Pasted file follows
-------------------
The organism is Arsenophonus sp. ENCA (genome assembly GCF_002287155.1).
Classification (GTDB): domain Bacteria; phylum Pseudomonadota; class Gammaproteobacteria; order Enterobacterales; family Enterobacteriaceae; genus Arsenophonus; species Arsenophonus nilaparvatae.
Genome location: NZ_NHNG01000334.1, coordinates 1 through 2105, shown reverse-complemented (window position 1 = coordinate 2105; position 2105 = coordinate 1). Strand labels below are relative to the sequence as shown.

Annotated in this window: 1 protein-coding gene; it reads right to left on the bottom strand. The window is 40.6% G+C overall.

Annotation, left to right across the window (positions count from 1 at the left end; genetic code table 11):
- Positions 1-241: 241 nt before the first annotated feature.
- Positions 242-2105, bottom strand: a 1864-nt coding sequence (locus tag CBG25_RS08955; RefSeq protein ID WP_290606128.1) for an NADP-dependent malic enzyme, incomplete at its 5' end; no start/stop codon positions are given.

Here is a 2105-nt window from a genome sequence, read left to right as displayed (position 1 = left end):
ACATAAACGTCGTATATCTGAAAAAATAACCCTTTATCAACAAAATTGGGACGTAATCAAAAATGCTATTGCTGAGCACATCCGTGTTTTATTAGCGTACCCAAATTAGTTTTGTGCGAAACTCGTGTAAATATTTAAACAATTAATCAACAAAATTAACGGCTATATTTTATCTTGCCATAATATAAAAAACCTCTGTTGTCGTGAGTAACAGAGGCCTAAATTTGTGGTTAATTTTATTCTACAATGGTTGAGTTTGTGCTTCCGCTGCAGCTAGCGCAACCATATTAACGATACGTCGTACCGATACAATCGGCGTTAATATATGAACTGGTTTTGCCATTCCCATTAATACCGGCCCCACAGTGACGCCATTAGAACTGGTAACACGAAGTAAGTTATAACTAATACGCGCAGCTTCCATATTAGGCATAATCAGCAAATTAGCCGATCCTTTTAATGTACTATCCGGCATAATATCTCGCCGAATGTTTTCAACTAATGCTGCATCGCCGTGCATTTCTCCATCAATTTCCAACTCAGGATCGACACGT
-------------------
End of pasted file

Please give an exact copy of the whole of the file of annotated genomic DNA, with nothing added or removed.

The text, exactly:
The organism is Arsenophonus sp. ENCA (genome assembly GCF_002287155.1).
Classification (GTDB): domain Bacteria; phylum Pseudomonadota; class Gammaproteobacteria; order Enterobacterales; family Enterobacteriaceae; genus Arsenophonus; species Arsenophonus nilaparvatae.
Genome location: NZ_NHNG01000334.1, coordinates 1 through 2105, shown reverse-complemented (window position 1 = coordinate 2105; position 2105 = coordinate 1). Strand labels below are relative to the sequence as shown.

Annotated in this window: 1 protein-coding gene; it reads right to left on the bottom strand. The window is 40.6% G+C overall.

Annotation, left to right across the window (positions count from 1 at the left end; genetic code table 11):
- Positions 1-241: 241 nt before the first annotated feature.
- Positions 242-2105, bottom strand: a 1864-nt coding sequence (locus tag CBG25_RS08955; RefSeq protein ID WP_290606128.1) for an NADP-dependent malic enzyme, incomplete at its 5' end; no start/stop codon positions are given.

Here is a 2105-nt window from a genome sequence, read left to right as displayed (position 1 = left end):
ACATAAACGTCGTATATCTGAAAAAATAACCCTTTATCAACAAAATTGGGACGTAATCAAAAATGCTATTGCTGAGCACATCCGTGTTTTATTAGCGTACCCAAATTAGTTTTGTGCGAAACTCGTGTAAATATTTAAACAATTAATCAACAAAATTAACGGCTATATTTTATCTTGCCATAATATAAAAAACCTCTGTTGTCGTGAGTAACAGAGGCCTAAATTTGTGGTTAATTTTATTCTACAATGGTTGAGTTTGTGCTTCCGCTGCAGCTAGCGCAACCATATTAACGATACGTCGTACCGATACAATCGGCGTTAATATATGAACTGGTTTTGCCATTCCCATTAATACCGGCCCCACAGTGACGCCATTAGAACTGGTAACACGAAGTAAGTTATAACTAATACGCGCAGCTTCCATATTAGGCATAATCAGCAAATTAGCCGATCCTTTTAATGTACTATCCGGCATAATATCTCGCCGAATGTTTTCAACTAATGCTGCATCGCCGTGCATTTCTCCATCAATTTCCAACTCAGGATCGACACGT